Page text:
Charleston is not only a top destination for tourists year-in and year-out, it’s also a hotbed of helping, an aspect of altruism that radiates throughout the Lowcountry. Private organizations dedicated to the public good are found throughout the area, and volunteerism is a way of life for thousands of men and women throughout the tri-county area. One such organization with a big heart — and many dedicated volunteers — is Shifa Free Clinic in Mount Pleasant.
Healing for All: Shifa Free Clinic
Shifa Free Clinic was founded in 2012 by Dr. Reshma Khan, an India-educated physician who previously worked at Ralph Johnson Veterans Administration Hospital here in Charleston. Shifa is Hindi Arabic, the accent on the second syllable. It means “healing,” a profession Dr. Khan practices religiously — literally. She bases her life and work on Islamic principles.
“I wanted to become closer to the Creator,” she said. “And what better way to do that than by helping humanity? I wanted to learn more, to teach more and to use the talent the Creator gave me to be a blessing to those I serve.”
Those who Dr. Khan and Shifa Free Clinic serve are life’s underserved, the poor, the indigent and the homeless. To qualify for help, a new Free Clinic patient must be uninsured and living below the poverty line determined by federal poverty guidelines, although it’s hard to imagine Khan turning away anyone in need who is just scraping by.
She and her talented staff — all female as it turns out, though not by design — offer a wide range of medical services: primary care/OB-GYN, pediatric, dental, dermatology, ophthalmology and ultrasound.
Shifa has its own dispensary for much-needed prescription medicines, including COVID-19 and other important vaccines, and also distributes both perishable and non-perishable foods to patients in need. On average, Shifa Free Clinic has 300-plus medical visits and serves 800 families every month and conducts Thanksgiving turkey giveaways, back to school giveaways and holiday season giveaways.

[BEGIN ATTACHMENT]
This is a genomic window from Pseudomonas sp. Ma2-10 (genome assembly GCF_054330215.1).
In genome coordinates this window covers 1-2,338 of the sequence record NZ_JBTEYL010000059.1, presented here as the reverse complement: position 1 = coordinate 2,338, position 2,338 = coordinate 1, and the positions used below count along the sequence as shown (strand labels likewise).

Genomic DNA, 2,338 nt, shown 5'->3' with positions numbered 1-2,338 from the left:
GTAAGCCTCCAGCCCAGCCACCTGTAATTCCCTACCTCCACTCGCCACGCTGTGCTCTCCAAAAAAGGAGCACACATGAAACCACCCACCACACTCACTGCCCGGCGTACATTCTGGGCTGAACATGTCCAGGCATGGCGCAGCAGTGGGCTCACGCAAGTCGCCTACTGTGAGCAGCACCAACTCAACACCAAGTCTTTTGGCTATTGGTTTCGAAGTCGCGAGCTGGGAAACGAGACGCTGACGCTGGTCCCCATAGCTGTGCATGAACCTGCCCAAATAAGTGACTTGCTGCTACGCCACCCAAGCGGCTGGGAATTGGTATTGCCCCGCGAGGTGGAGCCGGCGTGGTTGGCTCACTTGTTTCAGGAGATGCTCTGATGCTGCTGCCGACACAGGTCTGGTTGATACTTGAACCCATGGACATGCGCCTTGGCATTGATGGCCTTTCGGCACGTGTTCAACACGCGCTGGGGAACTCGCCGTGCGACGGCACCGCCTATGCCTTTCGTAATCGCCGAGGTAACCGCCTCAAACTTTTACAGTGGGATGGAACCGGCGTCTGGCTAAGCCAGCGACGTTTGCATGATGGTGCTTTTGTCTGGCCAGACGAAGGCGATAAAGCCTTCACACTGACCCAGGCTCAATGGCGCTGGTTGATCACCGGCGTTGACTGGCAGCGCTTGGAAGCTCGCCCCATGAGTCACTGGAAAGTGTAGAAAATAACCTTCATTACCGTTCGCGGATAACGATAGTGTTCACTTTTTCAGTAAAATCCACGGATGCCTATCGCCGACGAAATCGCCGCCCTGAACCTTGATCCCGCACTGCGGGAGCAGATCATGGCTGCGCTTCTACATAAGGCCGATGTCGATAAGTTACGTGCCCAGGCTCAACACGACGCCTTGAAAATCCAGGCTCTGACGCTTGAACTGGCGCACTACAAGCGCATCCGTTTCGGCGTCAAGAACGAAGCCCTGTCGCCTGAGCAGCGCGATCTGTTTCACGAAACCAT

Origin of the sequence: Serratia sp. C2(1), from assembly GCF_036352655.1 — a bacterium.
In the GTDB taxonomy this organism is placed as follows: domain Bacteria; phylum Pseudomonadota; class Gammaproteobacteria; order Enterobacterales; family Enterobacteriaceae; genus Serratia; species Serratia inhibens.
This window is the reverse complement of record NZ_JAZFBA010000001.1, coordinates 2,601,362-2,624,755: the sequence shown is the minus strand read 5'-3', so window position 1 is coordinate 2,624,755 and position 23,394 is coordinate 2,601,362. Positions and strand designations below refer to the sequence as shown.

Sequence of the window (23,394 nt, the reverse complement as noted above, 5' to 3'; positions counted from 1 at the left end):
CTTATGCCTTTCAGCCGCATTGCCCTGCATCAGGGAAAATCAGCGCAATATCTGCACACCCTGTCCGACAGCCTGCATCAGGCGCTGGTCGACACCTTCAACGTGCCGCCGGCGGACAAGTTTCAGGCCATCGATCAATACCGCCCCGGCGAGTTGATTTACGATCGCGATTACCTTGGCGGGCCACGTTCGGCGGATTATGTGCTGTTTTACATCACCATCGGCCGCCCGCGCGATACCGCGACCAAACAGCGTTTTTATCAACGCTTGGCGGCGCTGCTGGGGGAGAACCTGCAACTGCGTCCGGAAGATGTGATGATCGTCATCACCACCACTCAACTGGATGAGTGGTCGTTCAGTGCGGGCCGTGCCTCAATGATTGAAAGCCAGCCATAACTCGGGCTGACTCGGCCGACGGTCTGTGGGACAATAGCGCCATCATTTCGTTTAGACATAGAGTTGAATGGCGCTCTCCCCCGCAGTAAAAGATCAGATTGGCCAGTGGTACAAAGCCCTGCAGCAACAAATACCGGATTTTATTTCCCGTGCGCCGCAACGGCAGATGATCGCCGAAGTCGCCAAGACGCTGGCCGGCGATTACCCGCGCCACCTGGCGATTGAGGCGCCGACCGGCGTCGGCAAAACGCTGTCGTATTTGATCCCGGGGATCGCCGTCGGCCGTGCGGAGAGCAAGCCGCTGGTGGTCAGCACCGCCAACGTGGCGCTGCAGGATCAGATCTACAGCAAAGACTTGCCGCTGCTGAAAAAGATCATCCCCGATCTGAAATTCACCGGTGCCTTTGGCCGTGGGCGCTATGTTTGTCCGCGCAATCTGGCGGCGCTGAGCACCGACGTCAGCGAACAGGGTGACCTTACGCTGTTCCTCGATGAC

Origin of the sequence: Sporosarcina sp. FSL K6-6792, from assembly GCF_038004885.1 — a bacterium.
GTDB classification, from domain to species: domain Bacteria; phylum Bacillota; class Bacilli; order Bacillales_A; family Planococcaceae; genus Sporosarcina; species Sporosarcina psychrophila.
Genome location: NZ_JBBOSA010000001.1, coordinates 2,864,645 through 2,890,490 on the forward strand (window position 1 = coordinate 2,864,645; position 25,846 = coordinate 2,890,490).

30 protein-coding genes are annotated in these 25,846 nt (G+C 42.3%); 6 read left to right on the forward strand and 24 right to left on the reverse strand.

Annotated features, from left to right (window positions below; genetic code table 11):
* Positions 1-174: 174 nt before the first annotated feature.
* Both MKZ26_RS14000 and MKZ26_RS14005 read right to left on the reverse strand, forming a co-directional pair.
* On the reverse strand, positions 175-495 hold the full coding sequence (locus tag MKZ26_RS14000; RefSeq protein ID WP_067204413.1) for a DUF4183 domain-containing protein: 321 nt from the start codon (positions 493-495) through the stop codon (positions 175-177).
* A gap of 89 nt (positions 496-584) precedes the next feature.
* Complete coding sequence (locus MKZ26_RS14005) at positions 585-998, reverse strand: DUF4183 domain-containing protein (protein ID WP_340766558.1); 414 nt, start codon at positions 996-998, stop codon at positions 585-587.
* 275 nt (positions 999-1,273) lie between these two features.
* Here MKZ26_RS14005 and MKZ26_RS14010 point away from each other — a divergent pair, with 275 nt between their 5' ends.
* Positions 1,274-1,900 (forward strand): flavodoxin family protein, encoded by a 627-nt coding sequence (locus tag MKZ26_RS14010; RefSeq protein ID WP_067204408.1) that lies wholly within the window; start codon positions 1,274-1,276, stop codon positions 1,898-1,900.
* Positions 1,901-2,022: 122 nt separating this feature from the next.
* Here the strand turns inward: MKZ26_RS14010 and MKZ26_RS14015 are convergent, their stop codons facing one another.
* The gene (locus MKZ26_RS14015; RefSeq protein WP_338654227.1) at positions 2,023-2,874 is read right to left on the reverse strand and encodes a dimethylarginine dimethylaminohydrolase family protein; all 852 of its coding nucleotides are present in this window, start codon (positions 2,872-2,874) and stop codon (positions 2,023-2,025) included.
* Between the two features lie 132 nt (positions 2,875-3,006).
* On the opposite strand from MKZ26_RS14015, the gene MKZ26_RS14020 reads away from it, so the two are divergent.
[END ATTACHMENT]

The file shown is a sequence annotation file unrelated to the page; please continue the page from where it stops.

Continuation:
“Our work has really been made possible by the Lowcountry community that has supported us,” she said. “We could not do this without the help of all the people who have become involved, our donors and our volunteers.”
Among her many success stories: a man with an A1C blood glucose reading of 14 — a Type 2 diabetes diagnosis is 6.5 or higher — with proper medication and necessary lifestyle changes was able to return to a near-normal level and resume work and a fuller life.
Khan also takes pride in the outcome for one pregnant young woman unable to afford a sonogram. Shifa arranged for her to have the test, and it was determined that her unborn baby had a hole in its spine. With this knowledge, the mother was not terrified when her baby arrived, and the doctors at MUSC were armed with the foreknowledge they needed to repair the spinal cord and offer the child a healthy and normal life.
Khan’s next goal is “to have the blessing of a more extensive facility to provide better services to more people and to establish Shifa’s own soup kitchen, so that we can provide our underserved with at least one freshly cooked meal every day.”